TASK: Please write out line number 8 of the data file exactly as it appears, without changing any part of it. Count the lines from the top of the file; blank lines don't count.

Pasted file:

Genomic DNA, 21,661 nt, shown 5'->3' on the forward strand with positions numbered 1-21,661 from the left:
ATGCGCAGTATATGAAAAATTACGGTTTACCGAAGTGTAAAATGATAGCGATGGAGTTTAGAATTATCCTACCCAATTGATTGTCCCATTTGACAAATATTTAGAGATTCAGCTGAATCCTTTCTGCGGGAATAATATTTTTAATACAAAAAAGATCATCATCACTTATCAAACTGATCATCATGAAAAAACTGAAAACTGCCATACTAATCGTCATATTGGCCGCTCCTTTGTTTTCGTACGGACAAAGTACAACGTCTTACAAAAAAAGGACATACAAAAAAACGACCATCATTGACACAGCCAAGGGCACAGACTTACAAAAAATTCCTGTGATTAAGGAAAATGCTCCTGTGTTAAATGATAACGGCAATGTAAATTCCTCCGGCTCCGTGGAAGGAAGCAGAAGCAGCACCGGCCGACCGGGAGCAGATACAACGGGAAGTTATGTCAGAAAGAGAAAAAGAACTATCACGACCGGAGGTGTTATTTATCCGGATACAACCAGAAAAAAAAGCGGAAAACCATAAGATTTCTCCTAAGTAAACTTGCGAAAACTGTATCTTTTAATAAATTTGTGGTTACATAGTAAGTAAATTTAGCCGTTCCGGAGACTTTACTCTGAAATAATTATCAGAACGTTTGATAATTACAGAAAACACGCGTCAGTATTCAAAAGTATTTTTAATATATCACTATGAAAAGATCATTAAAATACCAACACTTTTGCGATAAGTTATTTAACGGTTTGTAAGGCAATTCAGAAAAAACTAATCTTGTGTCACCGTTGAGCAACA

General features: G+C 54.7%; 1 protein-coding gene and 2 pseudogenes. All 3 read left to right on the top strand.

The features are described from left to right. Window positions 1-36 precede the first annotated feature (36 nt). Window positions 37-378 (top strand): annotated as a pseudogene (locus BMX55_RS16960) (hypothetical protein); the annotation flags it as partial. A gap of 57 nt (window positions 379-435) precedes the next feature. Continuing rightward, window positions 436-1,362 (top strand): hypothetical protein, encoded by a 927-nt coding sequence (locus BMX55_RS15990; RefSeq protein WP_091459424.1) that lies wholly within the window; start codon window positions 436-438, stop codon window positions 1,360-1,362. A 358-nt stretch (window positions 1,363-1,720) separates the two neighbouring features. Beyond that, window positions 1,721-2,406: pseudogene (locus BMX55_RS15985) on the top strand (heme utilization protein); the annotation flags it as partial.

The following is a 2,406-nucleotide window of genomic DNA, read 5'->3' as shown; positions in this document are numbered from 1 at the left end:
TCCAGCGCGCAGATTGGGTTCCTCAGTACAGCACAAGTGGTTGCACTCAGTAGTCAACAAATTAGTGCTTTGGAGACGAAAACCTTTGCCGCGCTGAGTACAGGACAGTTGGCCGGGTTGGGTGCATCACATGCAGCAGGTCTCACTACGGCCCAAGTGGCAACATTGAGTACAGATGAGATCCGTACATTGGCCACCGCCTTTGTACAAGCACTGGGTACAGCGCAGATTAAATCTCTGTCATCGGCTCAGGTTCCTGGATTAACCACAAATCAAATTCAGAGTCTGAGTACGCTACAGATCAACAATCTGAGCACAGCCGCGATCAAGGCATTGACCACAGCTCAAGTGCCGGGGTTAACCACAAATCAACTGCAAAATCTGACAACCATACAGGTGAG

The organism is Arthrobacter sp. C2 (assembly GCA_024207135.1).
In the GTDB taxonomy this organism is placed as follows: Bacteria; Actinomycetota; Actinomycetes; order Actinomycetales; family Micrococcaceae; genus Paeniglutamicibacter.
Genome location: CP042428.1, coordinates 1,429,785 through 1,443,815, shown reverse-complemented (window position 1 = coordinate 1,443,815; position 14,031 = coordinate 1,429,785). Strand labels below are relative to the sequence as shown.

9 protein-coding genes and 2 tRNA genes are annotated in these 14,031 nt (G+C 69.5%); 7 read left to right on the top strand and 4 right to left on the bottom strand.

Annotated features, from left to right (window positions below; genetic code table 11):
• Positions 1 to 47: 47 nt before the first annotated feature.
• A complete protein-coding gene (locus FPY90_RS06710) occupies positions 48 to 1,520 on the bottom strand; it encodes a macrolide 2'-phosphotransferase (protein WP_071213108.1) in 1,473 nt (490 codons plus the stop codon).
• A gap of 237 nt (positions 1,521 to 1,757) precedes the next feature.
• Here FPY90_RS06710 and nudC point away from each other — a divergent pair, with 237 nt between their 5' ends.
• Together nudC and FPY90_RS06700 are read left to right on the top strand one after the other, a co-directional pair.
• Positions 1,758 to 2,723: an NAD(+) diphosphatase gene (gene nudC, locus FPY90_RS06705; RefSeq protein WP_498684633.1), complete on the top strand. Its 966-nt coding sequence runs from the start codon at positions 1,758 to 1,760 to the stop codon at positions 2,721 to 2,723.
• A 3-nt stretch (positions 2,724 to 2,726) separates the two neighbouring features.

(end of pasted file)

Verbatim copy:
In the GTDB taxonomy this organism is placed as follows: Bacteria; Actinomycetota; Actinomycetes; order Actinomycetales; family Micrococcaceae; genus Paeniglutamicibacter.